Babies are born with natural reflexes. Some of these fade, some of them change, and others can be dominated by will and practise. We can build motor patterns in our brain, which enable some movements to become automatic, and thus faster and more precise. Consider when you write your name: you no longer have to think about it. When you take a mouthful of potato at dinner you do not think: “grasp fork, stab piece of potato, lift arm, close mouth . . .” These are now automated responses.
The same should be true in how we respond to situations arising from daily life. If our earthly nature is the “natural reflex”, then the Christ-like responses will be the “developed motor patterns”. We may not know at the start of the day whether we are about to be yelled at by the boss, hugged by a stranger, laugh with a friend, have an easy run with the lights, and so forth. However, we can root ourselves in the Lord and thus respond in a way pleasing to Him.
For I delight in the law of God after the inward man: but I see a different law in my members, warring against the law of my mind, and bringing me into captivity under the law of sin which is in my members. Wretched man that I am! who shall deliver me out of the body of this death? I thank God through Jesus Christ our Lord. So then I of myself with the mind, indeed, serve the law of God; but with the flesh the law of sin. (Romans 7:22-25).
Reading Nehemiah this week has made me wonder just how much I turn first to earthly instinct and how much is my response to seek God and what is Christ-like. The more I am in the Word of God, the more my behaviour and responses imitate Christ.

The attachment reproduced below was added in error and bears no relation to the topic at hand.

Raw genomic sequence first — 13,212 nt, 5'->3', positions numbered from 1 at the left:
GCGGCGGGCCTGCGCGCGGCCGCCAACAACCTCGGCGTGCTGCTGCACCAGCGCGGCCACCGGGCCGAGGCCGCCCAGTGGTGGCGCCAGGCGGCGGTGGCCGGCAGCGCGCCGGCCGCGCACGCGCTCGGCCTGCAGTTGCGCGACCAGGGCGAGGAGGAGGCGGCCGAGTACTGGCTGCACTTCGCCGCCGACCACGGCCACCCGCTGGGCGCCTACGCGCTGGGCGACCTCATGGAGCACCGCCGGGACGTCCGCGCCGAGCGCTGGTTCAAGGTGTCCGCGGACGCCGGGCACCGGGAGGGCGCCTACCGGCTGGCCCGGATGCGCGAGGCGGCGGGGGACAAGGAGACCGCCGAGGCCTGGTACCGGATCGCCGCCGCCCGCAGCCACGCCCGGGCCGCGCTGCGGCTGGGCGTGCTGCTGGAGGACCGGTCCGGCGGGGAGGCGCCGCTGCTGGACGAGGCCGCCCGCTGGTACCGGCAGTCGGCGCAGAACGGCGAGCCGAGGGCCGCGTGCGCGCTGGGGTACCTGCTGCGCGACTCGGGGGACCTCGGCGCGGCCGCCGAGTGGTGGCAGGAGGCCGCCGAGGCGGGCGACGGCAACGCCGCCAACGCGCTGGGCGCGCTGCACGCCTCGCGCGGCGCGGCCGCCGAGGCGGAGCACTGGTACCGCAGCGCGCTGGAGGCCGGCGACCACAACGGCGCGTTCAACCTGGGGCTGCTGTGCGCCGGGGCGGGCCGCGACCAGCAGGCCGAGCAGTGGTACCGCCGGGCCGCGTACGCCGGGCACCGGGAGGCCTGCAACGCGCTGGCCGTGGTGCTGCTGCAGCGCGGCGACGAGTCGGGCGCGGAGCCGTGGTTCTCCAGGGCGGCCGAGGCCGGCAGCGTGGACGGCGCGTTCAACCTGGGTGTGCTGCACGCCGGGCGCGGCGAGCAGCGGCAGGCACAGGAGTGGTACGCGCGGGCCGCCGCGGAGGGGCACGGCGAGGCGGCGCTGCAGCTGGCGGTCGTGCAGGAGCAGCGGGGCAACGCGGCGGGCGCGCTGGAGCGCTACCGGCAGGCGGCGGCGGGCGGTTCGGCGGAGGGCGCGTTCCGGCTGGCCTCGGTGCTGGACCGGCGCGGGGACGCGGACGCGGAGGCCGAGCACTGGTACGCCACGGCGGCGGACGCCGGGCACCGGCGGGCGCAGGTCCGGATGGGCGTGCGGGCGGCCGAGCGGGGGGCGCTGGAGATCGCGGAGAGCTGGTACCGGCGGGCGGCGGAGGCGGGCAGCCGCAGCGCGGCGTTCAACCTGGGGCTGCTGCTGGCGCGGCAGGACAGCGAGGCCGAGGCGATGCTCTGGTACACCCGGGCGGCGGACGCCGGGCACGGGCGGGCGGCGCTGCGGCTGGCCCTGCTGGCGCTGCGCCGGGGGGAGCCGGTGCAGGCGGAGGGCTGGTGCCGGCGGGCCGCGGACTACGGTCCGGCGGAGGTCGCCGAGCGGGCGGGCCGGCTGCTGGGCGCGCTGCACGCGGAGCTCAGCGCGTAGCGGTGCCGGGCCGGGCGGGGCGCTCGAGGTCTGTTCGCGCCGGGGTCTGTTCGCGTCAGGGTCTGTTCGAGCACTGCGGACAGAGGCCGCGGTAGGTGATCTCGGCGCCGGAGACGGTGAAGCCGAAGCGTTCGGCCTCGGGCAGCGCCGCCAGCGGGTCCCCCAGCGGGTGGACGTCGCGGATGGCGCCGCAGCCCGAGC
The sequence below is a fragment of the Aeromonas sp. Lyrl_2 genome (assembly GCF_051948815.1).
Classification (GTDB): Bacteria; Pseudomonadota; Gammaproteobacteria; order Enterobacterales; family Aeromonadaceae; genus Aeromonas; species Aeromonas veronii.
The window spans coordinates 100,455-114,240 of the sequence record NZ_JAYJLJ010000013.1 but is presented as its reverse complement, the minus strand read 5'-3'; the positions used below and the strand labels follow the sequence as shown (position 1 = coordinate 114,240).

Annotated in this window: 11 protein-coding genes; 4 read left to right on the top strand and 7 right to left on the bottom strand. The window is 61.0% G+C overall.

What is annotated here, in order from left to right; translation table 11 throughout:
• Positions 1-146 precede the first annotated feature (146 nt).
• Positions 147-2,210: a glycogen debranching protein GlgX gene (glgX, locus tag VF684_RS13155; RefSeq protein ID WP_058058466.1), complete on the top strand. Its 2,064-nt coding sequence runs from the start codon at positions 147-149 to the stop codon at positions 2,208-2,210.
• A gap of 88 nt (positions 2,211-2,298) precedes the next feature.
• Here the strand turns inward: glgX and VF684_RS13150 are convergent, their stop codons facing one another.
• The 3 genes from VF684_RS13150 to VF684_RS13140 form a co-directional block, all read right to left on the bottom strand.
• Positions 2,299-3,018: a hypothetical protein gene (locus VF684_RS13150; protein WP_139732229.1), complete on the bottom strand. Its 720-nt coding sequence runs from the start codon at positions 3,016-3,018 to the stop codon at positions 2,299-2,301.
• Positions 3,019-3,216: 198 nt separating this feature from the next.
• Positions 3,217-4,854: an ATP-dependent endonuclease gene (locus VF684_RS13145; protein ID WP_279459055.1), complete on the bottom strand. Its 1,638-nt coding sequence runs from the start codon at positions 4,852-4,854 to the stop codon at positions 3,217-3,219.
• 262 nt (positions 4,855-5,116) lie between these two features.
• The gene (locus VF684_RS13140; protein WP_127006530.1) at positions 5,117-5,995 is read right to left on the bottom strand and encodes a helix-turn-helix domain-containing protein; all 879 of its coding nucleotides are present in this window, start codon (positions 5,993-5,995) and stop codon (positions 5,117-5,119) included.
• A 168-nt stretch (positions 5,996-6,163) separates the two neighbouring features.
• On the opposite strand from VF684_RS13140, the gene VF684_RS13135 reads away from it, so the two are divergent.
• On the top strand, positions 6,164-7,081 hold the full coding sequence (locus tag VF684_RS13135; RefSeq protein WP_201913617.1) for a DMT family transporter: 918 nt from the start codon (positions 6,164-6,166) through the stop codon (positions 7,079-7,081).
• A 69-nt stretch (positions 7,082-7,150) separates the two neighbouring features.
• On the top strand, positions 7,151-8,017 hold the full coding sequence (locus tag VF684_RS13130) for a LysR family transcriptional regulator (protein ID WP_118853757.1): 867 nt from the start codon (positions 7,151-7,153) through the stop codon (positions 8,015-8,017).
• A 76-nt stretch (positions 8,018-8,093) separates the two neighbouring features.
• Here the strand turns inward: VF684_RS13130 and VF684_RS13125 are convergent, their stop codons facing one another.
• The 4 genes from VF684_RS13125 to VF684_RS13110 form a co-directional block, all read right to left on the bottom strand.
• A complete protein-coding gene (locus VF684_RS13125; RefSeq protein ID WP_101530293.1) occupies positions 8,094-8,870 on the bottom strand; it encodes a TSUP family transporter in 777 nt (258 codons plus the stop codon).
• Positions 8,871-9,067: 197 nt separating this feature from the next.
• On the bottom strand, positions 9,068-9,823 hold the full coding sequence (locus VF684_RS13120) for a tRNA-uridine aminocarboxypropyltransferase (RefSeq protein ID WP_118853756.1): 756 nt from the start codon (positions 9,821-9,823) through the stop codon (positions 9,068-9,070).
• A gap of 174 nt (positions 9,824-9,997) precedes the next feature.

Nehemiah had rooted himself in the Word of God whilst living in exile under the Persian Empire, serving the king as a cup-bearer. To him fell the task of overseeing the rebuilding the Wall of Jerusalem when the Jews were allowed to return to Judah from exile. Whilst rebuilding, he faced persecution in the form of mockery, danger to his people as well as his self, and assassination attempts. How did he act in these circumstances? He fasted, prayed, encouraged the people to trust God, worked with a sword at his side, and continued to completion the work that God had set him.
Nehemiah returned to the king for a short period before receiving a second grant to return to Judah. When he returned he found his own people once again moving away from the Law of the Lord (the reason God sent the Jews into exile in the first place). What did he do? He acted once more in fear of the Lord and fervour for His Law. He cast out of their roles those walking in disobedience and planted God-fearing men in their place. He consistently chose fear of God over fear of man.
How did these responses become second nature to him? How did they become his automated responses? He studied the Law of the Lord, sought after God, prayed constantly, fasted when troubled, and put God’s priorities above his own comfort. Nehemiah lived with his eyes fixed on the Lord in reverent fear.
If we are to be delivered “out of the body of this death” as Paul puts it, then we must follow his example, and that of Nehemiah: Seek after God; Fear Him; Read His Word; Seek after His truths: and Mediate on Christ.